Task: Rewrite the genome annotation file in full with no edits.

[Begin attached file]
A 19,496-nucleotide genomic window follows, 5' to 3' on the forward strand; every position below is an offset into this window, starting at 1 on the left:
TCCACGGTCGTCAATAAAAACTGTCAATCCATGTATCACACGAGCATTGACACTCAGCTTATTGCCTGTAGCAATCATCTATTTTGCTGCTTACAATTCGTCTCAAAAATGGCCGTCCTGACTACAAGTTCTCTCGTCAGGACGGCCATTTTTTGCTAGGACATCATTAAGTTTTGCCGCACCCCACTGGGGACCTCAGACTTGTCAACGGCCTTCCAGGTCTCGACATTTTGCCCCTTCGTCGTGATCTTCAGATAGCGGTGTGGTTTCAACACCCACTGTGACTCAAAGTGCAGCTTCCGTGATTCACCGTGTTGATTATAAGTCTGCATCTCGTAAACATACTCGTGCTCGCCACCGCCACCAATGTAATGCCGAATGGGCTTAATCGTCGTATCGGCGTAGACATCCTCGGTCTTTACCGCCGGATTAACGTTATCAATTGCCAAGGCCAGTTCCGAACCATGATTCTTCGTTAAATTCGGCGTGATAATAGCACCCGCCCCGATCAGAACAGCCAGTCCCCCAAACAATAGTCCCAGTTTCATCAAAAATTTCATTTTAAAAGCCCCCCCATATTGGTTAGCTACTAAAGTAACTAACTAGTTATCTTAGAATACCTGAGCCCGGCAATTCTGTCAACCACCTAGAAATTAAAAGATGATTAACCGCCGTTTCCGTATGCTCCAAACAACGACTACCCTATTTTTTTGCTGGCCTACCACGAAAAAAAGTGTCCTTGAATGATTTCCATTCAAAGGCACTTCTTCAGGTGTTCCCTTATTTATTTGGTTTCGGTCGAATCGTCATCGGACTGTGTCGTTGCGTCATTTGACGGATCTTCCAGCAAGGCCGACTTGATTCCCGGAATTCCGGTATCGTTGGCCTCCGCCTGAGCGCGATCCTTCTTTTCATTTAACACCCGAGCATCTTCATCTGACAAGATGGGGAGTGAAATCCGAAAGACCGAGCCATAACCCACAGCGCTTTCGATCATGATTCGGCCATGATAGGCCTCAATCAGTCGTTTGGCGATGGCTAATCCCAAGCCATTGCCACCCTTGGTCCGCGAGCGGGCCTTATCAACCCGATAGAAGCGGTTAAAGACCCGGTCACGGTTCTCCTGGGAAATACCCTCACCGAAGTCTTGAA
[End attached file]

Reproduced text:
A 19,496-nucleotide genomic window follows, 5' to 3' on the forward strand; every position below is an offset into this window, starting at 1 on the left:
TCCACGGTCGTCAATAAAAACTGTCAATCCATGTATCACACGAGCATTGACACTCAGCTTATTGCCTGTAGCAATCATCTATTTTGCTGCTTACAATTCGTCTCAAAAATGGCCGTCCTGACTACAAGTTCTCTCGTCAGGACGGCCATTTTTTGCTAGGACATCATTAAGTTTTGCCGCACCCCACTGGGGACCTCAGACTTGTCAACGGCCTTCCAGGTCTCGACATTTTGCCCCTTCGTCGTGATCTTCAGATAGCGGTGTGGTTTCAACACCCACTGTGACTCAAAGTGCAGCTTCCGTGATTCACCGTGTTGATTATAAGTCTGCATCTCGTAAACATACTCGTGCTCGCCACCGCCACCAATGTAATGCCGAATGGGCTTAATCGTCGTATCGGCGTAGACATCCTCGGTCTTTACCGCCGGATTAACGTTATCAATTGCCAAGGCCAGTTCCGAACCATGATTCTTCGTTAAATTCGGCGTGATAATAGCACCCGCCCCGATCAGAACAGCCAGTCCCCCAAACAATAGTCCCAGTTTCATCAAAAATTTCATTTTAAAAGCCCCCCCATATTGGTTAGCTACTAAAGTAACTAACTAGTTATCTTAGAATACCTGAGCCCGGCAATTCTGTCAACCACCTAGAAATTAAAAGATGATTAACCGCCGTTTCCGTATGCTCCAAACAACGACTACCCTATTTTTTTGCTGGCCTACCACGAAAAAAAGTGTCCTTGAATGATTTCCATTCAAAGGCACTTCTTCAGGTGTTCCCTTATTTATTTGGTTTCGGTCGAATCGTCATCGGACTGTGTCGTTGCGTCATTTGACGGATCTTCCAGCAAGGCCGACTTGATTCCCGGAATTCCGGTATCGTTGGCCTCCGCCTGAGCGCGATCCTTCTTTTCATTTAACACCCGAGCATCTTCATCTGACAAGATGGGGAGTGAAATCCGAAAGACCGAGCCATAACCCACAGCGCTTTCGATCATGATTCGGCCATGATAGGCCTCAATCAGTCGTTTGGCGATGGCTAATCCCAAGCCATTGCCACCCTTGGTCCGCGAGCGGGCCTTATCAACCCGATAGAAGCGGTTAAAGACCCGGTCACGGTTCTCCTGGGAAATACCCTCACCGAAGTCTTGAA